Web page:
Shape up or ... well, you know the rest. To date, at least three players are known to have been shipped out because of poor conditioning/weight problems ostensibly resulting from the lockout and the fact teams weren't baby-sitting and monitoring them per usual in the offseason.
Not surprisingly, all three of the players – Max Starks (Pittsburgh), Bryant McKinnie (Minnesota), and Deuce Lutui (Cincinnati, signed as a free agent from Arizona) – are offensive linemen. Coming off a neck injury that sidelined him for nine games in 2010, Starks might get a little slack. But Lutui, who returned to the Cardinals after he failed a Bengals physical, checking in at nearly 400 pounds, has experienced weight problems in the past and should have known better.
Teams aren't saying much about it publicly, but several coaches and trainers who talked to The Sports Xchange last week conceded that conditioning, particularly in the heat that has enveloped much of the nation, might be just as critical a factor as teaching or re-teaching the playbook. Maybe even more critical in a few cases.
"You're going to see more of it, guys falling out or getting cut, because they (slacked) off during the lockout and didn't take care of themselves," said one veteran trainer. "The (voluntary) workouts teams held were just a dog and pony show, believe me. There are more to come."
Inside straight: Eagles coach Andy Reid has long focused on adding depth to both his line units, notably at the defensive tackle spot, and that could be important in Philadelphia if starter Mike Patterson is forced to undergo brain surgery to address the condition that prompted a seizure at practice earlier this week. The Eagles earlier signed free agent Cullen Jenkins, who will move from 3-4 end in Green Bay to his more natural position of 4-3 tackle. Then they further bolstered the position with the less-sexy additions of free agents Anthony Hargrove (New Orleans) and Derek Landri (Carolina), two solid inside defenders. And they've got young holdovers Antonio Dixon (10 starts in 2010) and Trevor Laws, though both are hobbled at the moment. Even with Patterson's situation up in the air – and sources close to the tackle tell The Sports Xchange he could miss the 2011 season – and the trade of former first-rounder Brodrick Bunkley to Denver, the Eagles seem well fortified at tackle. Said Hargrove: "They've always been a team that's loaded up on big guys when they could. The competition is great, and they let the chips fall where they may."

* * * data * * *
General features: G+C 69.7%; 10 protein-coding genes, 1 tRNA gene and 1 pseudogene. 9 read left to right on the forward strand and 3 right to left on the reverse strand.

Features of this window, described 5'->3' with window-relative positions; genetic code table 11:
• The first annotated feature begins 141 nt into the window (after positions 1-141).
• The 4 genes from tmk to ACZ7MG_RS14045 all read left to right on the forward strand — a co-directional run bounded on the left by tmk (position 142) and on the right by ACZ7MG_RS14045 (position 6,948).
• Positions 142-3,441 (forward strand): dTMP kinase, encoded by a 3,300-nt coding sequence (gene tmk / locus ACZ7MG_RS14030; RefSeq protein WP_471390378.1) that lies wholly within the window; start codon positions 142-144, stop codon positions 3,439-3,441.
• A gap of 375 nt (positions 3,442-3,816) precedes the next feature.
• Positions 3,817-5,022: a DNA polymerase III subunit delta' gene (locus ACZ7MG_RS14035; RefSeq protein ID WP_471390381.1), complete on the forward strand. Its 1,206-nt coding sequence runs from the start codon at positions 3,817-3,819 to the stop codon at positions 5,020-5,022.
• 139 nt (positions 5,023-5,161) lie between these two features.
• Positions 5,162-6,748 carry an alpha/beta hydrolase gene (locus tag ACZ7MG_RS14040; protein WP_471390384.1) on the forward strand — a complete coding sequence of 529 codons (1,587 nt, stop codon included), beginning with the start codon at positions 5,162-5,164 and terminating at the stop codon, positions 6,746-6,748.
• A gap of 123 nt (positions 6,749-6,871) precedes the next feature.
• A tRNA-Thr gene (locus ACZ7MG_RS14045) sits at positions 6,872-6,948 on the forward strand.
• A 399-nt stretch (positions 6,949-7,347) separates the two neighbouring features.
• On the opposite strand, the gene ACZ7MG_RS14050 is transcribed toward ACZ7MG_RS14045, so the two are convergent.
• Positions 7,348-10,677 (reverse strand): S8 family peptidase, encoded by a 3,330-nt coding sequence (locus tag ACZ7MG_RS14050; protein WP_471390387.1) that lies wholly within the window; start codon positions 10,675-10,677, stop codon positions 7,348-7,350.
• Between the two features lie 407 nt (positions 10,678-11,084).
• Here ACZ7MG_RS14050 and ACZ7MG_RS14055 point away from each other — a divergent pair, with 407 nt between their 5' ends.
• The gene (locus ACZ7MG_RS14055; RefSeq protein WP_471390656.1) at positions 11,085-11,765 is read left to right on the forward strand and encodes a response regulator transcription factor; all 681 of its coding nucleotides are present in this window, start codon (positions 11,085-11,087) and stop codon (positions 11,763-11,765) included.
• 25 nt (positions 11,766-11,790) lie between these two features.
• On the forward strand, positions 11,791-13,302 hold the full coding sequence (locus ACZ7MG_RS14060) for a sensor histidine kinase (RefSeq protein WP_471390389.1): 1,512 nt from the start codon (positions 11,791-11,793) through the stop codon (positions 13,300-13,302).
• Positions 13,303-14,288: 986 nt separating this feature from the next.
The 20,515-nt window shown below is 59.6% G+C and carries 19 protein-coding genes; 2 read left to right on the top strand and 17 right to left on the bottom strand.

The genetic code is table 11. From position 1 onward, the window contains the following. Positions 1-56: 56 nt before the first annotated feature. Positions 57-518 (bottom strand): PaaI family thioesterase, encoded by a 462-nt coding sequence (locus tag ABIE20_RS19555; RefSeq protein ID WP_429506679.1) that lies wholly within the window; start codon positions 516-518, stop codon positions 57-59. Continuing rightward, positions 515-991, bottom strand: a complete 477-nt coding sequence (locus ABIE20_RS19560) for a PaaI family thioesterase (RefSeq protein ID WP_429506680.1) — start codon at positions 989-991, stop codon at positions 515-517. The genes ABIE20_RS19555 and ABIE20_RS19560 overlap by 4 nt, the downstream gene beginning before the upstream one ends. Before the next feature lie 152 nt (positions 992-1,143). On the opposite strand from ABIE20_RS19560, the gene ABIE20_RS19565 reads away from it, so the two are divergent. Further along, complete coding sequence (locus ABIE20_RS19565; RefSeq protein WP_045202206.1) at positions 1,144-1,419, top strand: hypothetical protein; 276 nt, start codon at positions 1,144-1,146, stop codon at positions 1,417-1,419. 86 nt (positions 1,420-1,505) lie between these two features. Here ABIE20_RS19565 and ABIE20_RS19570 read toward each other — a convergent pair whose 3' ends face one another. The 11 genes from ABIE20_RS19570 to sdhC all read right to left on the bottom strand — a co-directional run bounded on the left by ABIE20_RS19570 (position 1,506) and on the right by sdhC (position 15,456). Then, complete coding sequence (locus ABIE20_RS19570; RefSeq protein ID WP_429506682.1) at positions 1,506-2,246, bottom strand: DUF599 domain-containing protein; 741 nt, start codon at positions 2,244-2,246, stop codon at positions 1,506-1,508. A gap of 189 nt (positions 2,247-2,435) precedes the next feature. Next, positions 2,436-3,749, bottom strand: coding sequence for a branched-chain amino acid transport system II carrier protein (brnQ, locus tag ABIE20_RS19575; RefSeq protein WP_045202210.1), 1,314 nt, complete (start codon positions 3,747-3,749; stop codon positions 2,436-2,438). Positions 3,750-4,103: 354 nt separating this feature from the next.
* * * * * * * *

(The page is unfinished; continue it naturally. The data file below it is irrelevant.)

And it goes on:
Prime Time in Canton: With Deion Sanders enshrined in the Hall of Fame last weekend, it's worth reiterating a point made here previously, and in our presentation of the Hall presenters five months ago: It may be difficult to separate Sanders the player, the performer, and the personality, but there is no denying the guy set the standard as a cover defender and playmaker.
In his first six seasons in the NFL, Sanders averaged five interceptions, despite the fact quarterbacks usually threw to the other side of the field and avoided him. The two premier corners of this era, Asomugha and Derrelle Revis, had zero interceptions combined in 2010. Jets coach Rex Ryan loves to emphasize that teams don't throw at Revis. But no one threw at Sanders, either – "Even in practice he would embarrass you," said former NFL quarterback Bobby Hebert, who played both against and with Sanders – and "Prime Time" still found a way to get the ball in his hands and make plays.
"I always felt like, if I could get the ball, I could score," Sanders told The Sports Xchange. "I had to basically invent ways to get [the football], but I did it."
The last word: "He's like Elvis now. People just won't let go." – agent Bus Cook, on reports that the Miami Dolphins might have some interest in luring client Brett Favre out of retirement
McKinnie had company with poor conditioning
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